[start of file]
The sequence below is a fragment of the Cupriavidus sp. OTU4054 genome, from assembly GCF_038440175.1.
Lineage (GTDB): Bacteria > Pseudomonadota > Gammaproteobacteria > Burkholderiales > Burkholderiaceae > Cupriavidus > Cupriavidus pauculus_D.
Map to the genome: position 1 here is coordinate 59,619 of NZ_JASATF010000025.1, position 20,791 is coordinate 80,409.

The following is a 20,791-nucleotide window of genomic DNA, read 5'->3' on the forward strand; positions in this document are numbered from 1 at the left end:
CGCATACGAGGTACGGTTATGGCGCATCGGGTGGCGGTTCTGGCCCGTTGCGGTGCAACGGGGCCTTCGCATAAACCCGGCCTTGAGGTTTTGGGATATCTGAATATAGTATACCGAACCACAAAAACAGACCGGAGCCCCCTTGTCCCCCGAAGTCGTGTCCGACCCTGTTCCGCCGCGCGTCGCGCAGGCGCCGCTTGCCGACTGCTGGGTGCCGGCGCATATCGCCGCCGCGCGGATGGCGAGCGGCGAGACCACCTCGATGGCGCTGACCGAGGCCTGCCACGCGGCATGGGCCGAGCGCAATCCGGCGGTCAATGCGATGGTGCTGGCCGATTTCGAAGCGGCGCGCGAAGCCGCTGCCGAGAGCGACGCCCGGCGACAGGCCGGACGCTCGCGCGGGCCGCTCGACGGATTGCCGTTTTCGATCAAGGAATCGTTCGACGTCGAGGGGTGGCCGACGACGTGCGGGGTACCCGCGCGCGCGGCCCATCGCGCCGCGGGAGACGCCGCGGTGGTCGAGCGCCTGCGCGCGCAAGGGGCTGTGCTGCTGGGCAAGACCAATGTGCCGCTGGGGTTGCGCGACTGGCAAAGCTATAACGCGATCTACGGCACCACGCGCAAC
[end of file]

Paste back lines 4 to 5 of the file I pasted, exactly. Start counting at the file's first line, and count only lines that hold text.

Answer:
The following is a 20,791-nucleotide window of genomic DNA, read 5'->3' on the forward strand; positions in this document are numbered from 1 at the left end:
CGCATACGAGGTACGGTTATGGCGCATCGGGTGGCGGTTCTGGCCCGTTGCGGTGCAACGGGGCCTTCGCATAAACCCGGCCTTGAGGTTTTGGGATATCTGAATATAGTATACCGAACCACAAAAACAGACCGGAGCCCCCTTGTCCCCCGAAGTCGTGTCCGACCCTGTTCCGCCGCGCGTCGCGCAGGCGCCGCTTGCCGACTGCTGGGTGCCGGCGCATATCGCCGCCGCGCGGATGGCGAGCGGCGAGACCACCTCGATGGCGCTGACCGAGGCCTGCCACGCGGCATGGGCCGAGCGCAATCCGGCGGTCAATGCGATGGTGCTGGCCGATTTCGAAGCGGCGCGCGAAGCCGCTGCCGAGAGCGACGCCCGGCGACAGGCCGGACGCTCGCGCGGGCCGCTCGACGGATTGCCGTTTTCGATCAAGGAATCGTTCGACGTCGAGGGGTGGCCGACGACGTGCGGGGTACCCGCGCGCGCGGCCCATCGCGCCGCGGGAGACGCCGCGGTGGTCGAGCGCCTGCGCGCGCAAGGGGCTGTGCTGCTGGGCAAGACCAATGTGCCGCTGGGGTTGCGCGACTGGCAAAGCTATAACGCGATCTACGGCACCACGCGCAAC